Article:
unmarried. a blog
"Tell the truth about what it's like to be human."
- Cheryl Strayed
“You call serving chicken-in-a-bag cooking?”
My heart sank from the verbal dagger, but I refused to let it show. After grocery shopping singlehandedly on a bustling Saturday with two uninterested children in tow, which, by the way, should be deemed an Olympic sport, I had felt a small victory.
Until he came home.
“The chicken you are referring to is called a rotisserie.”
My tone was as matter-of-fact as my newfound perspective. “And,” I continued, “this rotisserie that I’m preparing to serve is an excellent source of protein that was cooked in a far better way than what you were raised on.”
My soon-to-be-ex knew I was referring to the fast food nuggets his mother fed him. Nevertheless, I looked to the bag and questioned my parenting.
Thankfully, my mind was quick to recognize what my brain unconsciously absorbed. As my fingers worked through the succulent meat of the breast, I placed the best, most juiciest pieces on my children’s plates. I fluffed and perked the strips beside the carrot sticks and cucumber slices to create a colorful lunch.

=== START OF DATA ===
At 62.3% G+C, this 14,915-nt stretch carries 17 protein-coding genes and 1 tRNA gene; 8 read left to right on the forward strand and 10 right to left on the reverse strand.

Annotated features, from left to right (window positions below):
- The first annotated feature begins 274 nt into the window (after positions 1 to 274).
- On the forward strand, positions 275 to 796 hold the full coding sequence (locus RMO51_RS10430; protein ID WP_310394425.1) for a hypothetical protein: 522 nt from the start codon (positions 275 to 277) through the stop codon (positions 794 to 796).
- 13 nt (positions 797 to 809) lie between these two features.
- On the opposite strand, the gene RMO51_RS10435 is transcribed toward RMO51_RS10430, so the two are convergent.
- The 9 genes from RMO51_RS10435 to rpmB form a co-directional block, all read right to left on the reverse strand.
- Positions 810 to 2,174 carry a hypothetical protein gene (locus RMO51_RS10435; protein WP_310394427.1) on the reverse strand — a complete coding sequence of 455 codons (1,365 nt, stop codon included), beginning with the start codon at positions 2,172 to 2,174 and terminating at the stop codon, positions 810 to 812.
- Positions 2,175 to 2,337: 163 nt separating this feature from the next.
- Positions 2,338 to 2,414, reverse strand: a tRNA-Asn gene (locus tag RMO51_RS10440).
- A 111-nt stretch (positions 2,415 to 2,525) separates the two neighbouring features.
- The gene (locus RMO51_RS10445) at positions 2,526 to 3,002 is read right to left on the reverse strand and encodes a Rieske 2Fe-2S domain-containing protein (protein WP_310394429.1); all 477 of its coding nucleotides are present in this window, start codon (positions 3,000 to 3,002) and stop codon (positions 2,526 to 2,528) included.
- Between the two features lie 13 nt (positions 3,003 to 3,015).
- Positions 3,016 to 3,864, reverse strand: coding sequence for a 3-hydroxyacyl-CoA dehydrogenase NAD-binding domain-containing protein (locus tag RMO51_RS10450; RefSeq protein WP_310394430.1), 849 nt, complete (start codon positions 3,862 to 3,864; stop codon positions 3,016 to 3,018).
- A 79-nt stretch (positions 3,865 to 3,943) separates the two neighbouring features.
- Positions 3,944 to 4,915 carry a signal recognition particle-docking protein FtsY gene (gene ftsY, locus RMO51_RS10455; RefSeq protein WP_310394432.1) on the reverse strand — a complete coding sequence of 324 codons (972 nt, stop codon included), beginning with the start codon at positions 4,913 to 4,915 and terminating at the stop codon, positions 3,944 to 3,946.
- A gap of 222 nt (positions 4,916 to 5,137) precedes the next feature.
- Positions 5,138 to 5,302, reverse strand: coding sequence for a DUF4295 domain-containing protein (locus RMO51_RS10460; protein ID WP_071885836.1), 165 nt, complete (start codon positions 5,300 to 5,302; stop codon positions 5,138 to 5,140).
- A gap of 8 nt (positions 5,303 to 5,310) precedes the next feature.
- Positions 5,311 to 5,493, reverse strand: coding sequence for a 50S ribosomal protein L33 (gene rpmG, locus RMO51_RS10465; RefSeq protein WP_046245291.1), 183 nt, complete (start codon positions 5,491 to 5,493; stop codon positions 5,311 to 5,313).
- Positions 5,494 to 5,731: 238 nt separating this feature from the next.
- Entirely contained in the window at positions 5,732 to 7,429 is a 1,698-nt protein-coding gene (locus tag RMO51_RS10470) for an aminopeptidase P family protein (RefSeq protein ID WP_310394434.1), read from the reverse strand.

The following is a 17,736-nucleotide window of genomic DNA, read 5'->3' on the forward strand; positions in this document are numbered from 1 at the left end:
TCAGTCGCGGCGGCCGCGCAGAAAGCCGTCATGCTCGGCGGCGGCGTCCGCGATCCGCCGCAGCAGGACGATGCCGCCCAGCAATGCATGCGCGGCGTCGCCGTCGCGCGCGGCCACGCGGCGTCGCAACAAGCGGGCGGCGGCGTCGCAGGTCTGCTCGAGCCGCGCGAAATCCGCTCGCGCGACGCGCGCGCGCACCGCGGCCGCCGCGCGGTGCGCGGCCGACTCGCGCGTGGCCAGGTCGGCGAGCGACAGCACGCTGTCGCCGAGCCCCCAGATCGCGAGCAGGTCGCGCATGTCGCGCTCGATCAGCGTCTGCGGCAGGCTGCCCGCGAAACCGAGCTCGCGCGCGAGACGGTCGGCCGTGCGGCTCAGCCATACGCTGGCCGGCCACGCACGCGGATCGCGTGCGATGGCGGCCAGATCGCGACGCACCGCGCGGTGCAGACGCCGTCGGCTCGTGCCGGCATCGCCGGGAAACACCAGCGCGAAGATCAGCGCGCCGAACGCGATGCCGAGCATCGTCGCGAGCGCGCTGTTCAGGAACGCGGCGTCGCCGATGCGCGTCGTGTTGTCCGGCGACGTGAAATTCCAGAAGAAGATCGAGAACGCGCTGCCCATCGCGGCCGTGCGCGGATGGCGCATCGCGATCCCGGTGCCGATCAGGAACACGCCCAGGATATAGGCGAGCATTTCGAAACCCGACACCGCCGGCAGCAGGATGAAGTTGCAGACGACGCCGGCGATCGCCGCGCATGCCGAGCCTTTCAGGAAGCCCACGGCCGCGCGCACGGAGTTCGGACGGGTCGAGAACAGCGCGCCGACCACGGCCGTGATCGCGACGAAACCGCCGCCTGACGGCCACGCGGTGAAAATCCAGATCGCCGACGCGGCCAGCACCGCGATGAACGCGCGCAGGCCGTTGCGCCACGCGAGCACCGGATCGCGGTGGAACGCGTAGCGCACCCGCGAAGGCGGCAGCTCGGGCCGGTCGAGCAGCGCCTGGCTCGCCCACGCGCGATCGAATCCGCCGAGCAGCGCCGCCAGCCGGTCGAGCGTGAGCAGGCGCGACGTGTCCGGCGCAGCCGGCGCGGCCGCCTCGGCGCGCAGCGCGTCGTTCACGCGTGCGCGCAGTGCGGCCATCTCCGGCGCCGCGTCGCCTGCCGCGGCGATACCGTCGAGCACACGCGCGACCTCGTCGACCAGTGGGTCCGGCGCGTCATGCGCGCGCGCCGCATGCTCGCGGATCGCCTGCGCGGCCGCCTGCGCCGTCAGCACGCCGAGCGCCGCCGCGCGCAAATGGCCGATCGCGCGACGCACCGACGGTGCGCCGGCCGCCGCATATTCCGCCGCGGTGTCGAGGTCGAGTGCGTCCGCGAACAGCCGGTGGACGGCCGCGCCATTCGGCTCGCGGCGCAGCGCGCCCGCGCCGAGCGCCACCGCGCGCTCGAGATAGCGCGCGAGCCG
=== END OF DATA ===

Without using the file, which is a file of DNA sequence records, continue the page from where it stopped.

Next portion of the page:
Then I turned to his plate.
In one quick motion, I flipped the chicken and went straight for the thighs. As I plucked through the dark bits, I chuckled madly. “Chicken in a bag? I’ll give you chicken-in-a-bag!” I pulled the legs apart, yanking aggressively, and selected even the purple parts to put on his plate; pieces I know make him cringe. It was so satisfying. When I got to the wishbone, I took great pride in cracking that sucker in two and fired it in the trash.
Then, I tossed a few carrots and a whole cucumber onto the dish. Let the f*cker cut it himself.
I turned to the now-empty bag and put his food in it.
“Lunch is ready!” I announced, waving a hand over the kitchen table.
The kiddos came running in and took their usual spots, digging in happily.
“What’s this?” he asked, dropping onto the chair, eyes fixed on the bag.